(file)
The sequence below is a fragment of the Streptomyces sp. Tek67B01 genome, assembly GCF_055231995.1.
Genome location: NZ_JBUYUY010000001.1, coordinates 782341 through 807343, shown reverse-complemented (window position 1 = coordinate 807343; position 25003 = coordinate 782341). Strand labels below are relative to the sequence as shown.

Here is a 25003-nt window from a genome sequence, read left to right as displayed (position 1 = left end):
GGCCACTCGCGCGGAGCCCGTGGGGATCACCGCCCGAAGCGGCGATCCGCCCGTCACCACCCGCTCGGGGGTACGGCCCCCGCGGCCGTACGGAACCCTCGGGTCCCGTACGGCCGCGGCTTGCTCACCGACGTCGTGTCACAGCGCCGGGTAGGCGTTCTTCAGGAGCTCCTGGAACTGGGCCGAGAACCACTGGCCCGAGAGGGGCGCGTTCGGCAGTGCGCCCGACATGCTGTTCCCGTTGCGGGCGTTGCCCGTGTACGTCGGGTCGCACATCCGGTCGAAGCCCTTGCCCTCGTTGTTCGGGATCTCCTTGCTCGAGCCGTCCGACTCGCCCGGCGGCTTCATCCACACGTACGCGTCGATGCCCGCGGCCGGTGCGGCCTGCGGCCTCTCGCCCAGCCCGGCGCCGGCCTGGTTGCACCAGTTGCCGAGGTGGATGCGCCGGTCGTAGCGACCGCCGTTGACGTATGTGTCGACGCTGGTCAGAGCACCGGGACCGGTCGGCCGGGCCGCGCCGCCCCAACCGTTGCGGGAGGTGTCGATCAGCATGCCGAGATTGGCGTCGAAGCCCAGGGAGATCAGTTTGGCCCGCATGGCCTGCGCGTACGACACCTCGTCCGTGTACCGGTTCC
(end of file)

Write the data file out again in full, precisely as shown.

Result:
The sequence below is a fragment of the Streptomyces sp. Tek67B01 genome, assembly GCF_055231995.1.
Genome location: NZ_JBUYUY010000001.1, coordinates 782341 through 807343, shown reverse-complemented (window position 1 = coordinate 807343; position 25003 = coordinate 782341). Strand labels below are relative to the sequence as shown.

Here is a 25003-nt window from a genome sequence, read left to right as displayed (position 1 = left end):
GGCCACTCGCGCGGAGCCCGTGGGGATCACCGCCCGAAGCGGCGATCCGCCCGTCACCACCCGCTCGGGGGTACGGCCCCCGCGGCCGTACGGAACCCTCGGGTCCCGTACGGCCGCGGCTTGCTCACCGACGTCGTGTCACAGCGCCGGGTAGGCGTTCTTCAGGAGCTCCTGGAACTGGGCCGAGAACCACTGGCCCGAGAGGGGCGCGTTCGGCAGTGCGCCCGACATGCTGTTCCCGTTGCGGGCGTTGCCCGTGTACGTCGGGTCGCACATCCGGTCGAAGCCCTTGCCCTCGTTGTTCGGGATCTCCTTGCTCGAGCCGTCCGACTCGCCCGGCGGCTTCATCCACACGTACGCGTCGATGCCCGCGGCCGGTGCGGCCTGCGGCCTCTCGCCCAGCCCGGCGCCGGCCTGGTTGCACCAGTTGCCGAGGTGGATGCGCCGGTCGTAGCGACCGCCGTTGACGTATGTGTCGACGCTGGTCAGAGCACCGGGACCGGTCGGCCGGGCCGCGCCGCCCCAACCGTTGCGGGAGGTGTCGATCAGCATGCCGAGATTGGCGTCGAAGCCCAGGGAGATCAGTTTGGCCCGCATGGCCTGCGCGTACGACACCTCGTCCGTGTACCGGTTCC